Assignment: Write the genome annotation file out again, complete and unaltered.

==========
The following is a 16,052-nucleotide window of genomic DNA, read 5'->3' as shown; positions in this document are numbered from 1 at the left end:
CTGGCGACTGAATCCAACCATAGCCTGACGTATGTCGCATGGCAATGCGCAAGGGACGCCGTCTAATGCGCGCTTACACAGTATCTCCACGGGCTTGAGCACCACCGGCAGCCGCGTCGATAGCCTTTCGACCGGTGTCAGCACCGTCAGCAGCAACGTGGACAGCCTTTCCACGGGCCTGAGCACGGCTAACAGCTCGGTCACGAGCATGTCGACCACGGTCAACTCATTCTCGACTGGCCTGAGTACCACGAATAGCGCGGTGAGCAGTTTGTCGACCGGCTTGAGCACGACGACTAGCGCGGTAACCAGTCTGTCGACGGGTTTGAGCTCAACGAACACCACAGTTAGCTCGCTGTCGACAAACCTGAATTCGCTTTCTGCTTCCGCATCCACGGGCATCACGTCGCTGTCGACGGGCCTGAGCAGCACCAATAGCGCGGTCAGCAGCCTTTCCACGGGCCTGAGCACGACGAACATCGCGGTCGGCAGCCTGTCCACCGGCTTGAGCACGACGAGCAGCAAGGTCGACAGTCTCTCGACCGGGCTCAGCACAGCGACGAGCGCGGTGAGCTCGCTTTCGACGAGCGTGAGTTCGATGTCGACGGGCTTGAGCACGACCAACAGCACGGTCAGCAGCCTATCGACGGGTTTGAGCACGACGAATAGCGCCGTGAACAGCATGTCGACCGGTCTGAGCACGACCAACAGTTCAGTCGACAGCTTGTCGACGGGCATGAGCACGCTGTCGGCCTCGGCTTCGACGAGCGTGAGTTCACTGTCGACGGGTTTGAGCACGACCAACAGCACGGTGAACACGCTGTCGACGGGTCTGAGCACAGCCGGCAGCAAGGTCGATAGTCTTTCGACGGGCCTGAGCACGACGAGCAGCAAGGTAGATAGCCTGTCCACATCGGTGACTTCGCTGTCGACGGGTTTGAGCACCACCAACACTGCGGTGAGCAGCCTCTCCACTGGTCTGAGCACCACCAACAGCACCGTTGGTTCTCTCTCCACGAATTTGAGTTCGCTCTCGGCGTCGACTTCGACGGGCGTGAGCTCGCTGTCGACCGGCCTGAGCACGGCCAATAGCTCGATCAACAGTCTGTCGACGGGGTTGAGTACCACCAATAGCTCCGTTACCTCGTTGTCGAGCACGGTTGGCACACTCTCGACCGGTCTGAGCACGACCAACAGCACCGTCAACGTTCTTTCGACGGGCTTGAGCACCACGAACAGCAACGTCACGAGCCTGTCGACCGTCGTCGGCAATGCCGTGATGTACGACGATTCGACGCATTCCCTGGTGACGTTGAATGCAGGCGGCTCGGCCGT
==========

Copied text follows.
The following is a 16,052-nucleotide window of genomic DNA, read 5'->3' as shown; positions in this document are numbered from 1 at the left end:
CTGGCGACTGAATCCAACCATAGCCTGACGTATGTCGCATGGCAATGCGCAAGGGACGCCGTCTAATGCGCGCTTACACAGTATCTCCACGGGCTTGAGCACCACCGGCAGCCGCGTCGATAGCCTTTCGACCGGTGTCAGCACCGTCAGCAGCAACGTGGACAGCCTTTCCACGGGCCTGAGCACGGCTAACAGCTCGGTCACGAGCATGTCGACCACGGTCAACTCATTCTCGACTGGCCTGAGTACCACGAATAGCGCGGTGAGCAGTTTGTCGACCGGCTTGAGCACGACGACTAGCGCGGTAACCAGTCTGTCGACGGGTTTGAGCTCAACGAACACCACAGTTAGCTCGCTGTCGACAAACCTGAATTCGCTTTCTGCTTCCGCATCCACGGGCATCACGTCGCTGTCGACGGGCCTGAGCAGCACCAATAGCGCGGTCAGCAGCCTTTCCACGGGCCTGAGCACGACGAACATCGCGGTCGGCAGCCTGTCCACCGGCTTGAGCACGACGAGCAGCAAGGTCGACAGTCTCTCGACCGGGCTCAGCACAGCGACGAGCGCGGTGAGCTCGCTTTCGACGAGCGTGAGTTCGATGTCGACGGGCTTGAGCACGACCAACAGCACGGTCAGCAGCCTATCGACGGGTTTGAGCACGACGAATAGCGCCGTGAACAGCATGTCGACCGGTCTGAGCACGACCAACAGTTCAGTCGACAGCTTGTCGACGGGCATGAGCACGCTGTCGGCCTCGGCTTCGACGAGCGTGAGTTCACTGTCGACGGGTTTGAGCACGACCAACAGCACGGTGAACACGCTGTCGACGGGTCTGAGCACAGCCGGCAGCAAGGTCGATAGTCTTTCGACGGGCCTGAGCACGACGAGCAGCAAGGTAGATAGCCTGTCCACATCGGTGACTTCGCTGTCGACGGGTTTGAGCACCACCAACACTGCGGTGAGCAGCCTCTCCACTGGTCTGAGCACCACCAACAGCACCGTTGGTTCTCTCTCCACGAATTTGAGTTCGCTCTCGGCGTCGACTTCGACGGGCGTGAGCTCGCTGTCGACCGGCCTGAGCACGGCCAATAGCTCGATCAACAGTCTGTCGACGGGGTTGAGTACCACCAATAGCTCCGTTACCTCGTTGTCGAGCACGGTTGGCACACTCTCGACCGGTCTGAGCACGACCAACAGCACCGTCAACGTTCTTTCGACGGGCTTGAGCACCACGAACAGCAACGTCACGAGCCTGTCGACCGTCGTCGGCAATGCCGTGATGTACGACGATTCGACGCATTCCCTGGTGACGTTGAATGCAGGCGGCTCGGCCGT